Review: Cellar Dweller


With a corny title, and a cameo by Jeffery Coombes ‘Cellar Dweller’ couldn’t be mistaken for any other type of movie than a fairly camp, but perfectly entertaining monster classic could it. And simply put, this movie delivers exactly that.

The plot, which could easily have been entered into any ‘Tales from the Crypt’ series, revolves around the heritage of an avant-garde arts college within which a basement studio houses the ability to bring to life through his comics a very specific monster who goes on a killing spree. After the brief introduction, set in the 1950s, we see Mr Coombes bringing to life the hideous beast, and it ultimately bringing about his demise. Whilst it wasn’t very clear (well to me at least) quite how this monster was brought about, or in fact why, it seemed linked to a mysterious tome which the artist read aloud before drawing. Back in the present a budding artist takes residence in the same studio, looking for inspiration she creates the same creature, and, well, history repeats itself.

For a while not a lot happens, we get introduced to an odd assortment of creative types, we get one of the world’s flimsiest back stories but there isn’t much going on at all, in fact at one point I thought it was going to drag on forever. Whilst I will add that it wasn’t boring, some eccentric acting and quirky moments just about kept things ticking along, this appeared to be stalling for time. Thankfully though, once the monster comes into play, things pick up.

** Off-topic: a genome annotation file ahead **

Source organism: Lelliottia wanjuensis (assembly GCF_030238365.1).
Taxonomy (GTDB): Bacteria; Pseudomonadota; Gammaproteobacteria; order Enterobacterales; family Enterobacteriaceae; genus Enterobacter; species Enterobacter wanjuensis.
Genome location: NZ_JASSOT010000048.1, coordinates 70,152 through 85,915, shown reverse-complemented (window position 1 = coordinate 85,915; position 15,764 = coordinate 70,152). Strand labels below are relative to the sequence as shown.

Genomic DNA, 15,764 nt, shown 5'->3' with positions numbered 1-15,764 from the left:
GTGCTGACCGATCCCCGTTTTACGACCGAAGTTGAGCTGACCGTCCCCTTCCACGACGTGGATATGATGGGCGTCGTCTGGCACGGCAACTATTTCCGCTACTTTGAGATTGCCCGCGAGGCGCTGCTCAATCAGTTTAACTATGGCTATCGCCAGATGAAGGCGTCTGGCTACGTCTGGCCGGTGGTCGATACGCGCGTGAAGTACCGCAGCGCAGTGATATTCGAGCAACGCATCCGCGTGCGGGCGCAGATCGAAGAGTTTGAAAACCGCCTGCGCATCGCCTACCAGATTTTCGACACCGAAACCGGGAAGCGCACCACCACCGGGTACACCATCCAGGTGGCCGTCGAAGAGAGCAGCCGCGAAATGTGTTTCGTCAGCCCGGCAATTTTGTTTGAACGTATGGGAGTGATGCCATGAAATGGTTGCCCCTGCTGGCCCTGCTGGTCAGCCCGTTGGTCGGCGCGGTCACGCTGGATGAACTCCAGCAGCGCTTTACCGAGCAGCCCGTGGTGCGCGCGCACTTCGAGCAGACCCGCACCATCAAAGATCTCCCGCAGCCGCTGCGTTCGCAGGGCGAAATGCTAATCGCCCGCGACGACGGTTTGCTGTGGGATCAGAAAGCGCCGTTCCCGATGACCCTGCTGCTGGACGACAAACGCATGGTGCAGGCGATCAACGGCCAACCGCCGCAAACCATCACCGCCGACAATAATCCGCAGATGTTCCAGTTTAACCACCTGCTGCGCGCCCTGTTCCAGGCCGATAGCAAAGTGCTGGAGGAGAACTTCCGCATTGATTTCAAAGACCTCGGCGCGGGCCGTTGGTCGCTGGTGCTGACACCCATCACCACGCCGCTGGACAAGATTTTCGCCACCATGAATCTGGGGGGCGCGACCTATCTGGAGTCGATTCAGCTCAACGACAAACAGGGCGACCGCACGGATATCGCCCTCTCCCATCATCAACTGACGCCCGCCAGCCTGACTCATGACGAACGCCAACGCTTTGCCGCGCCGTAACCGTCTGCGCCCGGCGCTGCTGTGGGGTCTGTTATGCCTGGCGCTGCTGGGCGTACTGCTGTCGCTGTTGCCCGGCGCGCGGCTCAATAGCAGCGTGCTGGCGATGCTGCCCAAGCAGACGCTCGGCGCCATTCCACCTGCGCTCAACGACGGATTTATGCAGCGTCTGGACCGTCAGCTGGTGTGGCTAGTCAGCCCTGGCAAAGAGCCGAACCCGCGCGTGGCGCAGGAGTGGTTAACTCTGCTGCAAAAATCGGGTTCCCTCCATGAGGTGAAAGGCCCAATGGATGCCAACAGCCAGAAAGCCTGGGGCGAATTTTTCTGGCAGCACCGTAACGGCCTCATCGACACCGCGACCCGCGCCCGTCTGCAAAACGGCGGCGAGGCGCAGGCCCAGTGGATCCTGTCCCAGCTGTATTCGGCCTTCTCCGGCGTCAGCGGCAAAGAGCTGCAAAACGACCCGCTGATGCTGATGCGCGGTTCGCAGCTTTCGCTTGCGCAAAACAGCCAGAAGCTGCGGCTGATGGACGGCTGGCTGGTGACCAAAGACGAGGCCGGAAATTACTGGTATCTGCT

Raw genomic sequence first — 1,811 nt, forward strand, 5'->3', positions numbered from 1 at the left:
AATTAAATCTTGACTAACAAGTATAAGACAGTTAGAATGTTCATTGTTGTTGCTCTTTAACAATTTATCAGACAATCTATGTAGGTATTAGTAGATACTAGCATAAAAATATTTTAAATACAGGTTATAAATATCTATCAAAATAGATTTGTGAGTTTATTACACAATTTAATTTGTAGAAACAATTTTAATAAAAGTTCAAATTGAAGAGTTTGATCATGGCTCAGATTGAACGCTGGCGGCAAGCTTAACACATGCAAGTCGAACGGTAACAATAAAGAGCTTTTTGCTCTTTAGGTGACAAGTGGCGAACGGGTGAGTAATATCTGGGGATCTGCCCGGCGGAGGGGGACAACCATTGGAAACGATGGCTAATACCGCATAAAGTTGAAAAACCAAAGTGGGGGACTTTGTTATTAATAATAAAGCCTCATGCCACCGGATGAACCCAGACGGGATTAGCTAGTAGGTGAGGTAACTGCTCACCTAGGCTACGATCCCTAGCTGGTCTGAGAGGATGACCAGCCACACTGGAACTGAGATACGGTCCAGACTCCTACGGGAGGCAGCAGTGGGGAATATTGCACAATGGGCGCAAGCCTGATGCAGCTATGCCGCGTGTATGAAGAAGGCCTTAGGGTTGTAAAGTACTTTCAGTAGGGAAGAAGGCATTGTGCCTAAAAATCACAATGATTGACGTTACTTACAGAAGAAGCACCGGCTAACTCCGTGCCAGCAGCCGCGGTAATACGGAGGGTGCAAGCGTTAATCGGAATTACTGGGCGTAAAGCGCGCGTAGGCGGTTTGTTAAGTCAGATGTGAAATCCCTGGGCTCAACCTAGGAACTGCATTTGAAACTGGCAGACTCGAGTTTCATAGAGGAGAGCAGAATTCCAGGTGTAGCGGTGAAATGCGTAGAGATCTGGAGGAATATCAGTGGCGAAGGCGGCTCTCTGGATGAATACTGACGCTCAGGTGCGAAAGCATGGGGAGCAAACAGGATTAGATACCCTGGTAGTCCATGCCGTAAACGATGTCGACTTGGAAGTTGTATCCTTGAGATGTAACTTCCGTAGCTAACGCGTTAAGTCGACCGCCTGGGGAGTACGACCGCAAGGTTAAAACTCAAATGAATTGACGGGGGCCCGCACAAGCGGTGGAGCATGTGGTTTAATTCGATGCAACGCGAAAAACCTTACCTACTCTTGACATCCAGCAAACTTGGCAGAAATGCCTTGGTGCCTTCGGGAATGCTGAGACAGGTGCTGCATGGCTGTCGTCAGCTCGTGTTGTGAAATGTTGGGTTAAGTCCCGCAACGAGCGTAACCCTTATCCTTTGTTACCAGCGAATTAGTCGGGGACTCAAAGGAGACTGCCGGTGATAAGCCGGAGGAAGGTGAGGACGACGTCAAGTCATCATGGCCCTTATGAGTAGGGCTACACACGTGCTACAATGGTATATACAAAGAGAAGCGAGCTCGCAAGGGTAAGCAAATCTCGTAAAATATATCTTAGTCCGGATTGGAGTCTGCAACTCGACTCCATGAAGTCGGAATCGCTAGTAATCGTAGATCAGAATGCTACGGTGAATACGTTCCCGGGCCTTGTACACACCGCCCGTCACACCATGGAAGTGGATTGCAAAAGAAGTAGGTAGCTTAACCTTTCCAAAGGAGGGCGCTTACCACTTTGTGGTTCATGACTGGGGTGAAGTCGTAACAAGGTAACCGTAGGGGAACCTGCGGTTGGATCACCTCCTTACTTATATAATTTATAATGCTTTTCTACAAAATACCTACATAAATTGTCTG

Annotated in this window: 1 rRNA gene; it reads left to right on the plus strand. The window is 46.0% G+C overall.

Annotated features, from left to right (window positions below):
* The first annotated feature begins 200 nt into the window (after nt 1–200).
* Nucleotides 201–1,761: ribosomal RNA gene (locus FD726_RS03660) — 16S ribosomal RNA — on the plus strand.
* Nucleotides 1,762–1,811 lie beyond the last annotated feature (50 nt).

The creature design is a rather odd one. It looks something like a demon ape, although beyond that it would be difficult to describe. Clearly a man in a suit, but somehow manages to stay just the right side of dodgy to remain acceptable. The creature even talks which was quite amusing! Staying within the theme of the comic book idea the creature enters most of the kill scenes as a creepy silhouette and out of proportion shadows. Whilst it is in no way scary it does add a certain element of style to such scenes and I really liked that cross over cinematography which is used to good effect in other movies such as ‘Creepshow’, and the aforementioned ‘Tales from the Crypt’.

The kill sequences are again, just the right side of entertaining. There are no mega kill scenes, most of what you see is either blood spatter, or a bit of limb chomping – and one fairly graphic decapitation. The effects are passable at best, but they are satisfying enough – again they suit the comic book style.

Overall ‘Cellar Dweller’ seems to be an apt analogy for this movie. I will be honest that this movie managed to stay well off my radar now, and after seeing the directors other hit movie, the awful ‘Troll’, I was in no hurry to watch it. Having seen it now I can honestly say that this movie is a satisfying notch above that one. Fans of 80s movies will love it, and whilst I wouldn’t say it was essential, I wish I had seen it earlier. It’s fun and has a great concept.

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